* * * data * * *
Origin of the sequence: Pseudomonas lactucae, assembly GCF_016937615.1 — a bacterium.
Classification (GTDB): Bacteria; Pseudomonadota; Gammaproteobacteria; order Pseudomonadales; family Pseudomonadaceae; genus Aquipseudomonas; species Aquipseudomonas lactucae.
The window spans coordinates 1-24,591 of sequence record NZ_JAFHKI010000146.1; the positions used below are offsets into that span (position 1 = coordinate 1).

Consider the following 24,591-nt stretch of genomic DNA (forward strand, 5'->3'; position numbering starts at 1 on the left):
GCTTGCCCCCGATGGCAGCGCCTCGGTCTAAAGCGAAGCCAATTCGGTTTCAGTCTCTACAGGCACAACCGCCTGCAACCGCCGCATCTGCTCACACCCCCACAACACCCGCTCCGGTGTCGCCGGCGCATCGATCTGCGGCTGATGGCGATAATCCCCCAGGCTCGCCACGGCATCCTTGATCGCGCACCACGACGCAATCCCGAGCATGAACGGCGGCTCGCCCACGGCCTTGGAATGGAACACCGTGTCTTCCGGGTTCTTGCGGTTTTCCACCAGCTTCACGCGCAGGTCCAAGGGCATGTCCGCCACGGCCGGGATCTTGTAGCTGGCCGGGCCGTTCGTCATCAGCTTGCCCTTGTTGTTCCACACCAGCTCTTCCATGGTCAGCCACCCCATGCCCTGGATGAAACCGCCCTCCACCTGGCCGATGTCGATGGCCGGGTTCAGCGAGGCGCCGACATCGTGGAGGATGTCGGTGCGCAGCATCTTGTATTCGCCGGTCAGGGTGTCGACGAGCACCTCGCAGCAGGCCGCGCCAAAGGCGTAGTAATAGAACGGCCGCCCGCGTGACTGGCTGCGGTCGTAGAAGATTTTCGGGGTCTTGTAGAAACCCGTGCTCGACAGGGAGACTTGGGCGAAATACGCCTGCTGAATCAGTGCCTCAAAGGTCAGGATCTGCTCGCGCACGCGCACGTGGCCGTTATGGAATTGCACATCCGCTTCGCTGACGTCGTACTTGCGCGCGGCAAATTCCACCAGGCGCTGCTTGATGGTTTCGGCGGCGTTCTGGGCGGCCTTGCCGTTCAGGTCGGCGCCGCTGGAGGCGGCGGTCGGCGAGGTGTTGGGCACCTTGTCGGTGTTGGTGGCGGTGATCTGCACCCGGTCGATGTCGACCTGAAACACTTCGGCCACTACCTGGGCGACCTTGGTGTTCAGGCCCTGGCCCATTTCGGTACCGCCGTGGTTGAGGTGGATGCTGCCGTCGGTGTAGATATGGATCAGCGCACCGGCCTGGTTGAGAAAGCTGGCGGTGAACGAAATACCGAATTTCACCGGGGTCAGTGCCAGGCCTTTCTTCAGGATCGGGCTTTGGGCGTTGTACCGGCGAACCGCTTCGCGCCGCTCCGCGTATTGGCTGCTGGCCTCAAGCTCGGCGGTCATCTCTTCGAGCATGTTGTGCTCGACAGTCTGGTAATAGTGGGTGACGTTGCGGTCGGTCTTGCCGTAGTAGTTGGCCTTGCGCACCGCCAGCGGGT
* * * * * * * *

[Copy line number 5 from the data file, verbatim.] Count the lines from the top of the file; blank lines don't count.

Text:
GCTTGCCCCCGATGGCAGCGCCTCGGTCTAAAGCGAAGCCAATTCGGTTTCAGTCTCTACAGGCACAACCGCCTGCAACCGCCGCATCTGCTCACACCCCCACAACACCCGCTCCGGTGTCGCCGGCGCATCGATCTGCGGCTGATGGCGATAATCCCCCAGGCTCGCCACGGCATCCTTGATCGCGCACCACGACGCAATCCCGAGCATGAACGGCGGCTCGCCCACGGCCTTGGAATGGAACACCGTGTCTTCCGGGTTCTTGCGGTTTTCCACCAGCTTCACGCGCAGGTCCAAGGGCATGTCCGCCACGGCCGGGATCTTGTAGCTGGCCGGGCCGTTCGTCATCAGCTTGCCCTTGTTGTTCCACACCAGCTCTTCCATGGTCAGCCACCCCATGCCCTGGATGAAACCGCCCTCCACCTGGCCGATGTCGATGGCCGGGTTCAGCGAGGCGCCGACATCGTGGAGGATGTCGGTGCGCAGCATCTTGTATTCGCCGGTCAGGGTGTCGACGAGCACCTCGCAGCAGGCCGCGCCAAAGGCGTAGTAATAGAACGGCCGCCCGCGTGACTGGCTGCGGTCGTAGAAGATTTTCGGGGTCTTGTAGAAACCCGTGCTCGACAGGGAGACTTGGGCGAAATACGCCTGCTGAATCAGTGCCTCAAAGGTCAGGATCTGCTCGCGCACGCGCACGTGGCCGTTATGGAATTGCACATCCGCTTCGCTGACGTCGTACTTGCGCGCGGCAAATTCCACCAGGCGCTGCTTGATGGTTTCGGCGGCGTTCTGGGCGGCCTTGCCGTTCAGGTCGGCGCCGCTGGAGGCGGCGGTCGGCGAGGTGTTGGGCACCTTGTCGGTGTTGGTGGCGGTGATCTGCACCCGGTCGATGTCGACCTGAAACACTTCGGCCACTACCTGGGCGACCTTGGTGTTCAGGCCCTGGCCCATTTCGGTACCGCCGTGGTTGAGGTGGATGCTGCCGTCGGTGTAGATATGGATCAGCGCACCGGCCTGGTTGAGAAAGCTGGCGGTGAACGAAATACCGAATTTCACCGGGGTCAGTGCCAGGCCTTTCTTCAGGATCGGGCTTTGGGCGTTGTACCGGCGAACCGCTTCGCGCCGCTCCGCGTATTGGCTGCTGGCCTCAAGCTCGGCGGTCATCTCTTCGAGCATGTTGTGCTCGACAGTCTGGTAATAGTGGGTGACGTTGCGGTCGGTCTTGCCGTAGTAGTTGGCCTTGCGCACCGCCAGCGGGT